But it could be superseded by a new federal plan taking shape. On Monday, the Senate agreed to include a plan to massively ramp down the country’s production and use of HFCs, which have up to 11,700 times the warming potential of carbon dioxide. That would still leave the state to deal with perfluorocarbons.


Overall, the report’s authors show that for California to meet its climate goals, it will have to massively increase its reductions in greenhouse gas pollution across all sectors. From 2015 to 2018, the state reduced its output by 1.18%. “Assuming that same three-year average rate of reduction...California needs to quadruple the rate of reduction to achieve the 2030 goal and ramp up that rate of reduction even more to achieve the 2050 goal,” the report says.

To meet that goal, the researchers say policymakers should pour funding into a climate-focused economic stimulus package, which could invest in decarbonizing every sector of the economy.


“There’s no one magic silver bullet. We’ll need a variety of programs,” Hoyu Chong, a lead researcher at Beacon Economics and report co-author, said. “And we not only want to have effective roadmap for decreasing emissions, but at the same time we also, we also want to create other economic benefits in the recovery from economic recession.”

The authors say this stimulus package could include $23.1 million for a Los Angeles clean ride-sharing program to cut transit emissions, $70.8 million for a program to protect agricultural lands against conversion to more carbon-intensice industries, and $11.4 million in funding to a weatherization program for low-income housing with energy efficiency upgrades and solar installations.These projects could also generate revenue for the state and create hundreds of much-needed jobs, as could increased investments in the renewable energy sector. Federal policymakers should heed that call, too.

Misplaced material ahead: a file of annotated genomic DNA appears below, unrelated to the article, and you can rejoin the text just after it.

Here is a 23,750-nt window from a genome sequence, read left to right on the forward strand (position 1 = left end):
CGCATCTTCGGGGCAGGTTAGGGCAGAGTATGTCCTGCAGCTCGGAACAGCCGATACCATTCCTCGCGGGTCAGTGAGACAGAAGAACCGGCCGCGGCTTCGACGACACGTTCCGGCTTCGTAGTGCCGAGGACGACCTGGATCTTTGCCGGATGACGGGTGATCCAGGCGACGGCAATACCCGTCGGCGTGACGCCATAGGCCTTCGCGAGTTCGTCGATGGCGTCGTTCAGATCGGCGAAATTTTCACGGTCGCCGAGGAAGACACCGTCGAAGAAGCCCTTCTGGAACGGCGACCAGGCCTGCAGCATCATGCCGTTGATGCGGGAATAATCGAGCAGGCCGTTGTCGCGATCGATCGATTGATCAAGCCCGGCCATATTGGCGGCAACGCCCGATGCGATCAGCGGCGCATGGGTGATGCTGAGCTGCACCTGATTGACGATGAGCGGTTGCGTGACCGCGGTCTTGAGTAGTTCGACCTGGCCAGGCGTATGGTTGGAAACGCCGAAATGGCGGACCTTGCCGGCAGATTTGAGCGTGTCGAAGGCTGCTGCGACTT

Earther staff writer. Blogs about energy, animals, why we shouldn't trust the private sector to solve the climate crisis, etc. Has an essay in the 2021 book The World We Need.


Dense non aqueous phase liquid

The cited report, “2020 California Green Innovation Index” by the environmental nonprofit mentioned above:

While the commercial sector reportedly saw a one year uptick in GHG from 2017 to 2018, it was residential that showed the greatest increase by far in GHG emissions over the study period (2008 to 2018) as presented in the wonderful graph labeled Figure 15 of the report.

Anyway, 2020 tossed a spanner in the works as far as GHG tallying by economic sectors. It will be interesting to see how commercial GHG emissions trend as more and more office workers opt to heat/cool themselves at home and as more and more commercial goods and services are delivered to the home - like exercise equipment (a good) with a trainer on the screen (a service).

A conclusion from the report:

The report assessed the employment, labor income, and economic outputs expected from several green stimulus projects and finds that the state would greatly benefit from long-term funding for programs that produce local emissions reductions while spurring jobs and economic growth, rather than relying solely on cap-and-trade revenue for these projects, given budget shortfalls of 2020.

Somebody doesn’t like cap-and-trade. It’s not unfair to assume folks doing the lord’s work may have an angle.